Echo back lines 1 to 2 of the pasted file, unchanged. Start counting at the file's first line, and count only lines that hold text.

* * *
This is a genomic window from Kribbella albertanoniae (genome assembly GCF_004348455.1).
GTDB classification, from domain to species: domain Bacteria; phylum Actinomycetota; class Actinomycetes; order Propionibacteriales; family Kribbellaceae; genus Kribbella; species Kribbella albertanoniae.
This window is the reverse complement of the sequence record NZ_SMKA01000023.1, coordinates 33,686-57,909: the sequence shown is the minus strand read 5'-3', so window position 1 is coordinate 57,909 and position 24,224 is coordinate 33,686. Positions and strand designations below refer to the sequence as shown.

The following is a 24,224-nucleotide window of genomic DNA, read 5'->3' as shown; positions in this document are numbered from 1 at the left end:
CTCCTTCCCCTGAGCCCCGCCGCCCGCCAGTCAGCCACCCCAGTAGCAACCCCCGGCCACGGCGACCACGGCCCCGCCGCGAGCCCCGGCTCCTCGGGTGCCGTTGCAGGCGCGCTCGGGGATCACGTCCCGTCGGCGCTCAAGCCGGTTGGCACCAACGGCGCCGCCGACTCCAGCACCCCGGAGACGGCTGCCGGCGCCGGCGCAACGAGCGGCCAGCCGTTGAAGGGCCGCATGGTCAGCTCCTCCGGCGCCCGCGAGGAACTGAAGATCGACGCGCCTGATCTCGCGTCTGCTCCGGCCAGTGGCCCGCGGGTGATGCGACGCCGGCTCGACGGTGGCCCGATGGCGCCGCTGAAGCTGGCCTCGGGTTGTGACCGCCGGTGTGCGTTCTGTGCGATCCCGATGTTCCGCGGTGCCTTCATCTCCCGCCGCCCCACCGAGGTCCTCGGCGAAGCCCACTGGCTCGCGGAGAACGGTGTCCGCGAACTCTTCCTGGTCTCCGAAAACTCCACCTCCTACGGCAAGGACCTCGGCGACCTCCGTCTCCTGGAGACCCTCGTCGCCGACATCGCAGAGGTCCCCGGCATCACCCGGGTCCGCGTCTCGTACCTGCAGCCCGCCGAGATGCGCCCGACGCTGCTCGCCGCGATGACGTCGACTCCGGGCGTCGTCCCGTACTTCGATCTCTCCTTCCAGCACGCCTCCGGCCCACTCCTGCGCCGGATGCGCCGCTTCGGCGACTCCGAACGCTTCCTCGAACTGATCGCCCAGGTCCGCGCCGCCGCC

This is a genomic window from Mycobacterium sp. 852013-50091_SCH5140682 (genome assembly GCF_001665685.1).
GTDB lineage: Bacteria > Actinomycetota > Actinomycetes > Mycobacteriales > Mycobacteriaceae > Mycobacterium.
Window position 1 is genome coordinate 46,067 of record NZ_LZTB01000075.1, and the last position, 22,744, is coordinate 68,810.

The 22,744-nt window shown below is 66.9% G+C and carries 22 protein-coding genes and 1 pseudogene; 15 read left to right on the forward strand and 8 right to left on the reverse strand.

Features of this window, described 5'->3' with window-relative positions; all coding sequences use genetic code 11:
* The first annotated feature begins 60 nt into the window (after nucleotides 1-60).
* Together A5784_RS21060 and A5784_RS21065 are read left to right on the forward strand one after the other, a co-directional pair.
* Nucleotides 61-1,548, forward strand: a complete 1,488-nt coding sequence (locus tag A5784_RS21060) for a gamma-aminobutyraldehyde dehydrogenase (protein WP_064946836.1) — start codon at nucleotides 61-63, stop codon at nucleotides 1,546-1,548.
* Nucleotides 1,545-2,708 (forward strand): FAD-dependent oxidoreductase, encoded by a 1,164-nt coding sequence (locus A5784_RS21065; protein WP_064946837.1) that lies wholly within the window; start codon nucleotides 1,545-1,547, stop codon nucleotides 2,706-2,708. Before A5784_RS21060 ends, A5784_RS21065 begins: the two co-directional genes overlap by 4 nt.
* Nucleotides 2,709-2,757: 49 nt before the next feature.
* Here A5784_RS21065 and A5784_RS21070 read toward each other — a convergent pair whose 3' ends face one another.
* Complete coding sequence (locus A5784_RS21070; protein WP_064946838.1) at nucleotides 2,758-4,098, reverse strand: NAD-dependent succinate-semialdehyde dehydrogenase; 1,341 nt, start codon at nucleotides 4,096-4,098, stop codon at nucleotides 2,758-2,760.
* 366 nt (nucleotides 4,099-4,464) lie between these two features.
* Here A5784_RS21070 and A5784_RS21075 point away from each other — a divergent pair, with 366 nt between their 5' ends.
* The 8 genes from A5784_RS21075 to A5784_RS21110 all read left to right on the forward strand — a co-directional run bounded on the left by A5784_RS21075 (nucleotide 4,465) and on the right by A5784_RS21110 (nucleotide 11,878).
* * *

This is a genomic window from Kribbella albertanoniae (genome assembly GCF_004348455.1).
GTDB classification, from domain to species: domain Bacteria; phylum Actinomycetota; class Actinomycetes; order Propionibacteriales; family Kribbellaceae; genus Kribbella; species Kribbella albertanoniae.